Trust is our common raw material

– Totalkredit’s CEO Camilla Holm on the topic of trust in the financial sector


March 2019

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Henrik Bjerg Tufvesson

The article was originally co-authored by Olaf Valentin.

“As a sector, we have a significant trust challenge, which we ourselves have created. As a sector, we have not been good enough at explaining and showing our roles in Danish society and even now, 10 years after the financial crisis, the financial sector has not managed to restore the confidence of customers. This also applies to Totalkredit.”

The words are crystal clear from Totalkredit’s CEO Camilla Holm, when we enquire into the topic of trust in the financial sector.

We must deserve customers’ trust

Camilla Holm won’t comment on cases that concern competitors, but states that the outside world’s confidence in the overall financial sector is often influenced by the actions of individual actors. And she speaks from experience. According to Camilla Holm, in 2016, Totalkredit itself contributed to breaking trust in the sector, as the company increased contribution rates and was subsequently heavily criticised by customers and the rest of the world.

“Unfortunately, every incident contributes to a gradual loss of the customers’ trust, which is the raw material that we all live off. As a sector, we stand and fall together. Therefore, it is also a joint task in the sector to do something about this problem. And for me, I see only one place where we can look and find the solution: within.”

As far as Totalkredit is concerned, this means that they have put this aim at the centre of the business.

“Totalkredit was brought into this world to provide secure, low-cost loans to the entire country at any time. We must – even if a new crisis was to strike – contribute to as many as possible having the opportunity to own their own home. Including outside of the major cities. We have to show our customers every single day that we live up to this responsibility. If we do that, then I believe that we can regain trust. But it’s going to be a long haul,” Camilla Holm says.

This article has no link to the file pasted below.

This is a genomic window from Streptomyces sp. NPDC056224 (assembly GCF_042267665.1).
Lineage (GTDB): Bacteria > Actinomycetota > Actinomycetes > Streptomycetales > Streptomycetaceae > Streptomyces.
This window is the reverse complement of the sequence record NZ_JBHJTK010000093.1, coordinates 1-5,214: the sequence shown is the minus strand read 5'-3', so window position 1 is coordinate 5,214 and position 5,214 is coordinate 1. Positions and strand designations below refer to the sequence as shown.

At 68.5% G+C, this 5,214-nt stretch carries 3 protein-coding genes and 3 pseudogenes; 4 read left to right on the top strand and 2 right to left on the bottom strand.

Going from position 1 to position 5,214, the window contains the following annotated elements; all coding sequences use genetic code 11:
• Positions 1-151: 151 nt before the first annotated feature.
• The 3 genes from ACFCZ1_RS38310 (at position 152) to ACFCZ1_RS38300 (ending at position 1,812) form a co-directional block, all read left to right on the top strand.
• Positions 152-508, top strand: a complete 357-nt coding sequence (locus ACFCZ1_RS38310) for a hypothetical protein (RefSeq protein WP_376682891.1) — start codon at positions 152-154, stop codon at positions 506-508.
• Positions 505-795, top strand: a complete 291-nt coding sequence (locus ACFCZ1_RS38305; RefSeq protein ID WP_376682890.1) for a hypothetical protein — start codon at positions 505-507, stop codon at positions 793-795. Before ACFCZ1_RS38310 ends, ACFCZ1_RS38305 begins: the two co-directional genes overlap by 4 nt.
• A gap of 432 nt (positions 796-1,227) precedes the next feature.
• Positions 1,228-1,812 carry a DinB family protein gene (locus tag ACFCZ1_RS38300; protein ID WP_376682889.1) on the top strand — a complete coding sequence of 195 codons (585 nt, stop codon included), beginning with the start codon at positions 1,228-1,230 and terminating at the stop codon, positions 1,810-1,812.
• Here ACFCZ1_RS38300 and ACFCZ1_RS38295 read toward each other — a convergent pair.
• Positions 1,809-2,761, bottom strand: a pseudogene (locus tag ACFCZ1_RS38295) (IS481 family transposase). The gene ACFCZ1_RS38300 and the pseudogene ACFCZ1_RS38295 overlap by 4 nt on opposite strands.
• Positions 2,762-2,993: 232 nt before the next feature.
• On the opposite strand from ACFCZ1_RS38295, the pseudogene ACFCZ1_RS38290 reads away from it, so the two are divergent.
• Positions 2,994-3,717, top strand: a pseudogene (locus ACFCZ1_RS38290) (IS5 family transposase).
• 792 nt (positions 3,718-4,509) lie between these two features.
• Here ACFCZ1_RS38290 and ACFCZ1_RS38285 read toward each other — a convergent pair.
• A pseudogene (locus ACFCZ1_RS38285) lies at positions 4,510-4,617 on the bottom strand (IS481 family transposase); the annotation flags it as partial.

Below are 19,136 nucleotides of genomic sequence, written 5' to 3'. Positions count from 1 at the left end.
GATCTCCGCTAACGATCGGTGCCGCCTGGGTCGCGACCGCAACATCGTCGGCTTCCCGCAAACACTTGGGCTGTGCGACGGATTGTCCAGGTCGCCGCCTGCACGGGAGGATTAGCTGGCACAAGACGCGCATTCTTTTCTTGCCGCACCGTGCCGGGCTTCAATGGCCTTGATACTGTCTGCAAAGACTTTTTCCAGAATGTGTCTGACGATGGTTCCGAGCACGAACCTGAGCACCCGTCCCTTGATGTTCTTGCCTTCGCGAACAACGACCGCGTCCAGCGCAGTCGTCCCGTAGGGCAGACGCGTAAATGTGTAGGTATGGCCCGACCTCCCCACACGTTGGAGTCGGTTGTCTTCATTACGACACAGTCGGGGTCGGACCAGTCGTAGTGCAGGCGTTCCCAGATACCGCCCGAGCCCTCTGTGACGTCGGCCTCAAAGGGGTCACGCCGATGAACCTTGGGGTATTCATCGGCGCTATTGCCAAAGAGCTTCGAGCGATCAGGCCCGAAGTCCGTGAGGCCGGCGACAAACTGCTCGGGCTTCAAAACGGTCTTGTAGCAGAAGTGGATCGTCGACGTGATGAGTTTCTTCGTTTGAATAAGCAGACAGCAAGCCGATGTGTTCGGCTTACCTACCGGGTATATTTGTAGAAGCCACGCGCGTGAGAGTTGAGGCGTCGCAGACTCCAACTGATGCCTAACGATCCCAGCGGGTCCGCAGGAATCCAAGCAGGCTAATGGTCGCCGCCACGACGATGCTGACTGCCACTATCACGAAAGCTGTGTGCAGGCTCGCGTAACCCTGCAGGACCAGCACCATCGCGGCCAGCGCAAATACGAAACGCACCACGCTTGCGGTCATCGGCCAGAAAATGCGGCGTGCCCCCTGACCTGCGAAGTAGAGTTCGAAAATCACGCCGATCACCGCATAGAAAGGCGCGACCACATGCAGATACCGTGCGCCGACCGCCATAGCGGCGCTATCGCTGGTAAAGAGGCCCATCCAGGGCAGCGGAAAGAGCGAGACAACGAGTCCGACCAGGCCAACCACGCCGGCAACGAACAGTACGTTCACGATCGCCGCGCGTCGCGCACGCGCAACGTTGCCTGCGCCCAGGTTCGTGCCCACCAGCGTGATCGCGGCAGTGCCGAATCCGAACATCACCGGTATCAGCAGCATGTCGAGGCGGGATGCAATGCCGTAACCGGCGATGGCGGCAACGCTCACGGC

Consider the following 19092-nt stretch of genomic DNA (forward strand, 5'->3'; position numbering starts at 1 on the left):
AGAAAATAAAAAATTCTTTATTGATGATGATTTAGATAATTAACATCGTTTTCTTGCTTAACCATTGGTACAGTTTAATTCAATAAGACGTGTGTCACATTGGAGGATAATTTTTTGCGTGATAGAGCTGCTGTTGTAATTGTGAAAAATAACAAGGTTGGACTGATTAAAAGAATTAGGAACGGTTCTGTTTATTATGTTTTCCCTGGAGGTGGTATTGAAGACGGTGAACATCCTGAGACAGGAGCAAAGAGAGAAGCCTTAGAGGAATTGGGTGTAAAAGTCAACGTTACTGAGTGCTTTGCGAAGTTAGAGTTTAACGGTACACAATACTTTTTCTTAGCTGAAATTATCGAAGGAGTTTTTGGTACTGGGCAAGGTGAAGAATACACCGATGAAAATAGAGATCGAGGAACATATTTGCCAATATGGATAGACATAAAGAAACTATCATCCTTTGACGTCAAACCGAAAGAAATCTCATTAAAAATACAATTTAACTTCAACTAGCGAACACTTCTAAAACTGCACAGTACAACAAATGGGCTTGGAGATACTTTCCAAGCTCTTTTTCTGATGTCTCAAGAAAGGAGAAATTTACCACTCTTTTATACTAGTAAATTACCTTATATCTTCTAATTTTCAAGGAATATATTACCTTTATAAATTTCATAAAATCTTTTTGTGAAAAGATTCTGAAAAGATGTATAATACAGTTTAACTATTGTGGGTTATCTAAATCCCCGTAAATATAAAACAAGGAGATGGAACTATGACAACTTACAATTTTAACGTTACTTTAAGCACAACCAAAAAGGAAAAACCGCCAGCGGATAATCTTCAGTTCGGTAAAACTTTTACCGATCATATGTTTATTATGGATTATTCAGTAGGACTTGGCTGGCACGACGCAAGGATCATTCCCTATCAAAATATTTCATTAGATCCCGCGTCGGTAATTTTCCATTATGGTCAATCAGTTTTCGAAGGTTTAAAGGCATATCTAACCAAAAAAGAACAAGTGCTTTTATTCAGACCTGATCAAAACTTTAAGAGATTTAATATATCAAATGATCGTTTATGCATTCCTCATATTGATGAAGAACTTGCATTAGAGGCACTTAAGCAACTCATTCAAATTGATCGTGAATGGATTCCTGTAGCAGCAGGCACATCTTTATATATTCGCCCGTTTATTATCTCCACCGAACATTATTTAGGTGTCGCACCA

“The Danish mortgage system probably offers the world’s best housing financing. If we look at the overall repayments and interest, it is exceptionally cheap to borrow money to finance property in Denmark compared with other countries. The mortgage sector must as a whole ensure cheap housing financing and contribute to a stable housing market – across the entire country.

Danes must be able to trust that we contribute to this. Right now, with our loyalty programme KundeKroner, Totalkredit offers the market’s lowest contribution payment on main products. So far in 2018, we have increased loans in 94 of the country’s 98 municipalities. So, we are trying to do our part to deliver what we were put on this earth to do.”

People are needed to create trust, and digitalisation cannot replace personal relations – yet

According to Camilla Holm, when trust must be regained, the huge effort lies in better equipping customer advisers to be able to answer customers’ questions.

“They are our ambassadors towards customers, and figuratively speaking, they will be hit by a flurry of questions, when we betray customers’ confidence. And proximity and personal relations are key reasons as to why Totalkredit is in a period of both growth and improved reputation,” Camilla Holm says.

“There has been a lot of discussion about digitalisation and consolidation in the financial sector for many years and yet, we have to recognise that we are far from being in a place, where all financial transactions can be done digitally without personal contact. Solutions have been made, where you can rearrange your mortgage by yourself, but these are hardly ever used. After all, we are talking about major decisions and large sums of money, and in our experience, customers need to be able to discuss their decision with their adviser. We need to find a balance. How do you become personal, local and attentive in a fully self-service universe? It is an important dilemma that no one has solved yet. We ourselves work with developing the future production and advisory solutions at Totalkredit. Here, we work with a term that we call ‘co-service’. This refers to customers’ need to be able to interact between digital solutions and personal contact. Together with 55 financial institutions and three data centres, we are building a future-proof foundation for mortgage financing. The solution can provide the customer with the opportunity for self-service in the long run, but right now, we experience that customers are not ready to take the full digital step, when it comes to housing financing. Totalkredit needs to be where customers are – physically as well as across digital platforms – now and in the future.”